Screen shows promotion from “The Greatest Show on Earth.” Screen shows promotion from “Cleopatra.” Screen plays clip from “The Ten Commandments.” We do not hear any dialogue.
Jacob: Bauchens edited in 1952’s “The Greatest Show on Earth,” 1934’s “Cleopatra,” 1923’s “The Ten Commandments.”
Screen shows black and white image of Blanche Sewell holding a canister of film.
Jacob: Another pioneer is Blanche Sewell. In 1922, she worked on our first film when she was assistant cutter at First National Pictures.
Screen shows logo of First National Pictures.
Jacob: After working as an assistant editor, Sewell became a feature film editor and worked on several notable MGM films.
Screen shows black and white photo of Sewell holding a roll of film.
Jacob: Blanche is known for editing films like 1933’s “Tugboat Annie,” 1934’s “The Laughing Boy,” 1934’s “Treasure Island.”
Screen shows silent clip from “Tugboat Annie.” Screen shows promotion from “Laughing Boy.” Screen shows promotion from “Treasure Island.”
Jacob: The most notable is the 1939 classic, “The Wizard of Oz.”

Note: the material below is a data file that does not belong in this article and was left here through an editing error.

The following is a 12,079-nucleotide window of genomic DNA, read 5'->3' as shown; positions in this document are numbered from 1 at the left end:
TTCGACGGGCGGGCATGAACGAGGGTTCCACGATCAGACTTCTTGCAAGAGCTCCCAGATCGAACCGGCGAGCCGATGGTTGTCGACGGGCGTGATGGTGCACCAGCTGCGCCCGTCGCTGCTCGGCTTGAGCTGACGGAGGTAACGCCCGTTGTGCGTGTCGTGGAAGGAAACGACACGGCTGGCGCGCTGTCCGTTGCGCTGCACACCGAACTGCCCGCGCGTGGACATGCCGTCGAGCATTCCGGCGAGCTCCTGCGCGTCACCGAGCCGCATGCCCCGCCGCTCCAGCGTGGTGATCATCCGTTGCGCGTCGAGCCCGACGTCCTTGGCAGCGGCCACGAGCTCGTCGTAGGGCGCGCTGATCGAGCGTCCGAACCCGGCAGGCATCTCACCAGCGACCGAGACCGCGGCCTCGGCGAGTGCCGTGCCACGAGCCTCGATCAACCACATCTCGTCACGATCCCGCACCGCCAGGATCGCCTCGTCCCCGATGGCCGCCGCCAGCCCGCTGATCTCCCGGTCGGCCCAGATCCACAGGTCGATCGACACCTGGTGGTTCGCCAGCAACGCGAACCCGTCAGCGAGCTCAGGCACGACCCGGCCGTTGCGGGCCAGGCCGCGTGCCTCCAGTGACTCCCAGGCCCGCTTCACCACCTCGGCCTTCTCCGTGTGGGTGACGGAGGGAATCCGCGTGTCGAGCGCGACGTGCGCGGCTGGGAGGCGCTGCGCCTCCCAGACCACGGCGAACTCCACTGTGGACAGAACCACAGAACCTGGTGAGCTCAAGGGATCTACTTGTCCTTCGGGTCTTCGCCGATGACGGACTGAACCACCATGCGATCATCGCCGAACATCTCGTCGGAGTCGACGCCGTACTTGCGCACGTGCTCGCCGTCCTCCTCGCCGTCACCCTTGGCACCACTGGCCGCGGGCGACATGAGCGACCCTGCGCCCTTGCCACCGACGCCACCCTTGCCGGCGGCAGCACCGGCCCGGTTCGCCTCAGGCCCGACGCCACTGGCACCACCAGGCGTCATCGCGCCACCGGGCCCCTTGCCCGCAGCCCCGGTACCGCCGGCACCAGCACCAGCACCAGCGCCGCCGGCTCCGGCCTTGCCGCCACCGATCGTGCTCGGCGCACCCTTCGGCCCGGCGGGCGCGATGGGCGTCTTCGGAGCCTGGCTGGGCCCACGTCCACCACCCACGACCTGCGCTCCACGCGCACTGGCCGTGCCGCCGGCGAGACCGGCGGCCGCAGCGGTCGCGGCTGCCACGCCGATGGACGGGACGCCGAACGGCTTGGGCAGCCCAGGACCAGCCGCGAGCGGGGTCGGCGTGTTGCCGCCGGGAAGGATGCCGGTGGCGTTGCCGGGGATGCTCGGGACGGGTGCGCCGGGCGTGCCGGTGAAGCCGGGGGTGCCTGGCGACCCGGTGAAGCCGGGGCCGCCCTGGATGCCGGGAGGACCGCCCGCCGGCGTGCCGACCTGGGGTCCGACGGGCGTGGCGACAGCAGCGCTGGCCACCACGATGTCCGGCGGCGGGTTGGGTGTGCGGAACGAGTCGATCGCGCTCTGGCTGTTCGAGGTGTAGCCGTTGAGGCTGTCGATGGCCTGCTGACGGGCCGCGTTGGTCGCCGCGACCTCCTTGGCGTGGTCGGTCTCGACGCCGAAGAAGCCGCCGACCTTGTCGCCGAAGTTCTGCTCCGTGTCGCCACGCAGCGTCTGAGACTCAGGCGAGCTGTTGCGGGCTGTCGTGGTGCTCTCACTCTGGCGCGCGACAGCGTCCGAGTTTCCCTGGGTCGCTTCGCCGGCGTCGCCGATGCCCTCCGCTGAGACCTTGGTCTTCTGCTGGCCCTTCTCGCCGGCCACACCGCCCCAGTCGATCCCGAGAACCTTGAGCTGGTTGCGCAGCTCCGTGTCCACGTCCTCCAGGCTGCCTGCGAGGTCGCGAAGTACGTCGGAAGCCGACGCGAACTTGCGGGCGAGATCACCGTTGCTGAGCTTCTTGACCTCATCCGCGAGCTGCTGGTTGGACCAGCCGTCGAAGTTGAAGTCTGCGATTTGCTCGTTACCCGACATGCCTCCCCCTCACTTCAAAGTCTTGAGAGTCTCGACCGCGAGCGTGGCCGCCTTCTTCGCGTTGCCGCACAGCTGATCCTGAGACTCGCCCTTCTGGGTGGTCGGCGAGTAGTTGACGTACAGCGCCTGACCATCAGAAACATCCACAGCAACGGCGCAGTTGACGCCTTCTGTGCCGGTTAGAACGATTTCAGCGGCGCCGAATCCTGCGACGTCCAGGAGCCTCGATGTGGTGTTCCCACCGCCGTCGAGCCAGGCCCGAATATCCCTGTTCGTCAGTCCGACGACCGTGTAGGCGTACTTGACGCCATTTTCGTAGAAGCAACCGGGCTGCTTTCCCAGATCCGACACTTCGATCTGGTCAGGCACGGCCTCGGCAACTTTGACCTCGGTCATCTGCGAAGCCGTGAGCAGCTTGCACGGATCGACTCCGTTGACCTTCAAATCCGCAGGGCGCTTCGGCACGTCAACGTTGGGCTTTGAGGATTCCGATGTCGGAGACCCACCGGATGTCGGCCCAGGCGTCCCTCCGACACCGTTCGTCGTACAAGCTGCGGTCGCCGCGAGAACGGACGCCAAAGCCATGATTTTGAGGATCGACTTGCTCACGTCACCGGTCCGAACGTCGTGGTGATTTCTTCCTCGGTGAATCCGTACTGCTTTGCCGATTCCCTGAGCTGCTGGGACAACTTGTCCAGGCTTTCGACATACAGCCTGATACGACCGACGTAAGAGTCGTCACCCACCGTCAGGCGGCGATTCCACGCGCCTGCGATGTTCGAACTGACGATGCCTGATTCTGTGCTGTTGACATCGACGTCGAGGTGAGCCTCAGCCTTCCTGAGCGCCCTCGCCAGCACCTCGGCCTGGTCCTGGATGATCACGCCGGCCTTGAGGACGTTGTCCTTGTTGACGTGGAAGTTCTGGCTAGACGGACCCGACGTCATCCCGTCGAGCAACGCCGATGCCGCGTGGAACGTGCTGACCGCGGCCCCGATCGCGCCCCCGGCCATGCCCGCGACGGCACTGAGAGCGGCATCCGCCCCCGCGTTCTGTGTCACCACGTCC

Screen plays clip from “The Wizard of Oz.” Dorothy is holding her dog, Toto. She sees a floating bubble over the yellow brick road. Bubble turns into Glinda, the good witch, wearing a tulled pink dress and crown. Dialogue: “Now, I- I know we’re not in Kansas.”
Jacob: Viola Lawrence is considered to be by many the first female editor and Hollywood.
Screen shows black and white photograph of Viola Lawrence.
Jacob: She began working on film at the age of 11, where she was a messenger for Vitagraph Studios in Brooklyn.
Screen shows logo of Vitagraph Studios. Screen shows black and white photograph of an older Lawrence.
Jacob: She’d eventually move to Hollywood where she would work for major studios like First National, Universal, and Columbia Pictures.
Screen shows logo of Columbia Pictures Corporation.
Jacob: She became Colombia’s head editor and supervising editor. She was nominated for the Academy Award for Best Film Editing twice. Once for “Pepe,” in 1960 and for “Pal Joey” in 1957.